frosty-ruth.JPGPhew! A gruelling 48 hours but we are back online. My blisters are covered with duct tape, as nothing else seems to stick, my chilblains are still giving me trouble on my fingers, I’ve had my leg down a crevasse and I’ve never felt quite so exhausted. Still we have made it. We now have 6 sledges and our poo sledge at the top of the mountain pass. The view from our tents has to be one of the most spectacular in the world. It’s certainly the most amazing place I have ever camped. 1562m high with views across a mountain range on to the polar plateau. It is almost worth the effort it took to get us up here! We must have 4-500 kilos of kit that we have hauled to a point higher than Ben Nevis. Over the last two days we have dragged heavy sledges uphill for about 9 hours. Most sledges have involved at least 3 people pulling one sledge and some have involved all 6 of us. I can’t think how many times we have been up and down this mountain! Our bodies have taken an absolute battering. At some points our strides were just 10cm as we inched our way up, clinging on to each centimetre with our crampons.

Last night we got to the top at about 11pm. I could hardly walk and as soon as we stopped our sweat froze so it was freezing cold. We then had to pitch tents at a bitterly cold -20 degrees. Believe me at that stage it was the last thing I wanted to do! We were all covered with frost with frozen hair and barely functioning hands. Ruth and I could hardly think and we kept putting the poles into the wrong places. Part of pitching our tents is to cover the side valances with snow to ‘dig them in’ in order to keep the tents secure in the wind. Digging snow up here on this pass was like digging concrete. It was brutal. After a 6 hour uphill haul with no dinner it was a real test to get our tent safely dug in. At one stage I was practically on my knees! I’m feeling really proud of what we’ve achieved as a team over the last few days. It has been a huge feat to haul everything out of the canyon. To start with we didn’t think it was going to be possible, it really shows what can happen when you have 6 people who aren’t going to give up! Our guides were great motivational sources and Carolyn was on a personal mission with our poo sledge, dragging it up the mountain single handed. It was an inspiration to all of us!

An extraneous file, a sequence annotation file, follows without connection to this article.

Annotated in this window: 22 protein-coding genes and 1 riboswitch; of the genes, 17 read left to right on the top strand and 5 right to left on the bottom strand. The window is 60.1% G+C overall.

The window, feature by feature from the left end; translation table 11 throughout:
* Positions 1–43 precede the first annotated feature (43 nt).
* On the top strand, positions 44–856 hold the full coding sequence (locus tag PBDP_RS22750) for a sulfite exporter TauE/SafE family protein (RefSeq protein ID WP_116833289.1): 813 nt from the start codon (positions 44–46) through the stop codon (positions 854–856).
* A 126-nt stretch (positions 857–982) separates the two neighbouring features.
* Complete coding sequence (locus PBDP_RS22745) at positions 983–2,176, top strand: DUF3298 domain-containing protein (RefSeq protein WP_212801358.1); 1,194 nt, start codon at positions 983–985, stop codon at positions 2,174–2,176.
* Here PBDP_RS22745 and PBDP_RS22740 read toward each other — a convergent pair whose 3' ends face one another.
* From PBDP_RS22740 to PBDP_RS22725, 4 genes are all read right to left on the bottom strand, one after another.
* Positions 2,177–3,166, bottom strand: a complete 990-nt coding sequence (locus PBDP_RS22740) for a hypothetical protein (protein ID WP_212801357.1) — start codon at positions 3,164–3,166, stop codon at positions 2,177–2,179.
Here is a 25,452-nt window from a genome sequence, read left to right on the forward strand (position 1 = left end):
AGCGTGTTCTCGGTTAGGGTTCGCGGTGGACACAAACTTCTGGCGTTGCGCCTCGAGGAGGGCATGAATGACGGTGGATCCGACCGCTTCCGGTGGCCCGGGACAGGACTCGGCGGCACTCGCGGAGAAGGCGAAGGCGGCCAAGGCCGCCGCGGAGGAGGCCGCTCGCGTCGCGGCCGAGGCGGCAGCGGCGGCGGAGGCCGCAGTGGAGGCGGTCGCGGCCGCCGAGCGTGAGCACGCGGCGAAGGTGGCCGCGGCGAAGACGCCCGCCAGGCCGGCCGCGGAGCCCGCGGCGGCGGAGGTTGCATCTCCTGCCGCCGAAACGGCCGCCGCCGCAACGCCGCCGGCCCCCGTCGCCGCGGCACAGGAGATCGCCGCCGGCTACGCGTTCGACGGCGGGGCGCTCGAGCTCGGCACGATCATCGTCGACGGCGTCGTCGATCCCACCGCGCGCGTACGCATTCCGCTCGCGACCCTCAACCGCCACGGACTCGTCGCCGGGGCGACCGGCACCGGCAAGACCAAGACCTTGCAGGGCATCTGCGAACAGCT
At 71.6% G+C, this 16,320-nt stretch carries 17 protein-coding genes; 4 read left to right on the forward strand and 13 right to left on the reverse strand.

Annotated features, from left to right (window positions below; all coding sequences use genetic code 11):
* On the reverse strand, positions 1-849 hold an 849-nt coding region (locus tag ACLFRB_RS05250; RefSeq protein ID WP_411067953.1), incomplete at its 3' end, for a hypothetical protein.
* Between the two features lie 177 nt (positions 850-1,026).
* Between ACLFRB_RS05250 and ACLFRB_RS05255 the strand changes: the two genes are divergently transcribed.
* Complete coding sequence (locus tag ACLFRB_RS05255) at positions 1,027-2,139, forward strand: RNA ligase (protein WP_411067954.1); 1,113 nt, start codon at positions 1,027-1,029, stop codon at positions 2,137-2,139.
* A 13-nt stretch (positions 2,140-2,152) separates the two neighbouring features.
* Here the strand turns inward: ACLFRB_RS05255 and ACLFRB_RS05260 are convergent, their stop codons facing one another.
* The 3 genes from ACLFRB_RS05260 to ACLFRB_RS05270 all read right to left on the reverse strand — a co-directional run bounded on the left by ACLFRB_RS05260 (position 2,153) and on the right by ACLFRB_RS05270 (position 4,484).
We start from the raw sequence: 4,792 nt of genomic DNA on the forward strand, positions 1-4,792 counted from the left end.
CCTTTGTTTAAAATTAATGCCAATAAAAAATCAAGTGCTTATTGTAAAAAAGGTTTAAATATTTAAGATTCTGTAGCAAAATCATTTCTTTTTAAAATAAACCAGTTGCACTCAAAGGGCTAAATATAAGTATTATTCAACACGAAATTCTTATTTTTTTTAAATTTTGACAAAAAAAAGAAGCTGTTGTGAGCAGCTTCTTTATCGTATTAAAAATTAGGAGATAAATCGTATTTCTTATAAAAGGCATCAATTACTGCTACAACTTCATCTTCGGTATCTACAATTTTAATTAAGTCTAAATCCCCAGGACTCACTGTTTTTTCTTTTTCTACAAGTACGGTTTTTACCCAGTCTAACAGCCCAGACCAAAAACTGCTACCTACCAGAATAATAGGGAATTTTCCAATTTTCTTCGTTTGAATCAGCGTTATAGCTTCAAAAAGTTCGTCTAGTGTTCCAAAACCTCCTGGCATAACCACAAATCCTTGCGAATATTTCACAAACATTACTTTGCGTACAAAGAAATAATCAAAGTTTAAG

It was after midnight when we finally had dinner and didn’t get to bed until 2.30am as we were scraping ice from our boots and defrosting our clothes. Then it was a 6.15am wake up call for satellite phone conversations with radio stations and some of our schools. I got the chance to speak to my Year 10 pupils at Higham Lane School in Nuneaton. It was absolutely fantastic hearing their voices and some of their questions. It really brought home why we are here and it made me really look forward to getting back and seeing them. Thank you Year 10 for your messages of support and fantastic questions. After 48 hours of hell it was a real breath of fresh air. It means a lot to know that people back home are keeping updated with our progress. Particularly on days like the ones we have just had. It is hard to express how much those questions, best wishes and messages of support mean. Thank you and keep them coming!